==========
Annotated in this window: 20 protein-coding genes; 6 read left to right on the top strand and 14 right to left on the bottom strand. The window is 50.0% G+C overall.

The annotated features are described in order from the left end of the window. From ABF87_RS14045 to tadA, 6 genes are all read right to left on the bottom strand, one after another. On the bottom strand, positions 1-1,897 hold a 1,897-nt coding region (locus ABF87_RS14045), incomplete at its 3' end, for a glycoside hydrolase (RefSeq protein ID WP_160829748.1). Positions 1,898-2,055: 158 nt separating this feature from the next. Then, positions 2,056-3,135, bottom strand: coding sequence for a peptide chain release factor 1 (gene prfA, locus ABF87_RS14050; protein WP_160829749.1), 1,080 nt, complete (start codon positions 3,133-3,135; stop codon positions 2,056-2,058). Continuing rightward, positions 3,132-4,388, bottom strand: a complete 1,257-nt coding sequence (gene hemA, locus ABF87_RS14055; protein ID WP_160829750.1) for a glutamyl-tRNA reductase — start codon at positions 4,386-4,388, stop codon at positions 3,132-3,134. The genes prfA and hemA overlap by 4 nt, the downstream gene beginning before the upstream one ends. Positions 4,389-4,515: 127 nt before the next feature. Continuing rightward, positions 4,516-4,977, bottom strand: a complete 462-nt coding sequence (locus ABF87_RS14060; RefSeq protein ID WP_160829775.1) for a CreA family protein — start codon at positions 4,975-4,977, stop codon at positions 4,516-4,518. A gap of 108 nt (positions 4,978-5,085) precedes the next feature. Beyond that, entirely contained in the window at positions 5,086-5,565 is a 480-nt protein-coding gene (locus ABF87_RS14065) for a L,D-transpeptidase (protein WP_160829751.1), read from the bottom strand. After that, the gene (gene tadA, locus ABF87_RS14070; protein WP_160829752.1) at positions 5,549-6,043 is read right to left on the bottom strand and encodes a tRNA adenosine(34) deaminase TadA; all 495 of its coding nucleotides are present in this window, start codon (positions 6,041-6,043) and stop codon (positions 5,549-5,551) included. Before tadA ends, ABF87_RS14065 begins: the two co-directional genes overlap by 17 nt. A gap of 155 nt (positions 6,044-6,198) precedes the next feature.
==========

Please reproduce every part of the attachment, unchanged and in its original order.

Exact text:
Annotated in this window: 20 protein-coding genes; 6 read left to right on the top strand and 14 right to left on the bottom strand. The window is 50.0% G+C overall.

The annotated features are described in order from the left end of the window. From ABF87_RS14045 to tadA, 6 genes are all read right to left on the bottom strand, one after another. On the bottom strand, positions 1-1,897 hold a 1,897-nt coding region (locus ABF87_RS14045), incomplete at its 3' end, for a glycoside hydrolase (RefSeq protein ID WP_160829748.1). Positions 1,898-2,055: 158 nt separating this feature from the next. Then, positions 2,056-3,135, bottom strand: coding sequence for a peptide chain release factor 1 (gene prfA, locus ABF87_RS14050; protein WP_160829749.1), 1,080 nt, complete (start codon positions 3,133-3,135; stop codon positions 2,056-2,058). Continuing rightward, positions 3,132-4,388, bottom strand: a complete 1,257-nt coding sequence (gene hemA, locus ABF87_RS14055; protein ID WP_160829750.1) for a glutamyl-tRNA reductase — start codon at positions 4,386-4,388, stop codon at positions 3,132-3,134. The genes prfA and hemA overlap by 4 nt, the downstream gene beginning before the upstream one ends. Positions 4,389-4,515: 127 nt before the next feature. Continuing rightward, positions 4,516-4,977, bottom strand: a complete 462-nt coding sequence (locus ABF87_RS14060; RefSeq protein ID WP_160829775.1) for a CreA family protein — start codon at positions 4,975-4,977, stop codon at positions 4,516-4,518. A gap of 108 nt (positions 4,978-5,085) precedes the next feature. Beyond that, entirely contained in the window at positions 5,086-5,565 is a 480-nt protein-coding gene (locus ABF87_RS14065) for a L,D-transpeptidase (protein WP_160829751.1), read from the bottom strand. After that, the gene (gene tadA, locus ABF87_RS14070; protein WP_160829752.1) at positions 5,549-6,043 is read right to left on the bottom strand and encodes a tRNA adenosine(34) deaminase TadA; all 495 of its coding nucleotides are present in this window, start codon (positions 6,041-6,043) and stop codon (positions 5,549-5,551) included. Before tadA ends, ABF87_RS14065 begins: the two co-directional genes overlap by 17 nt. A gap of 155 nt (positions 6,044-6,198) precedes the next feature.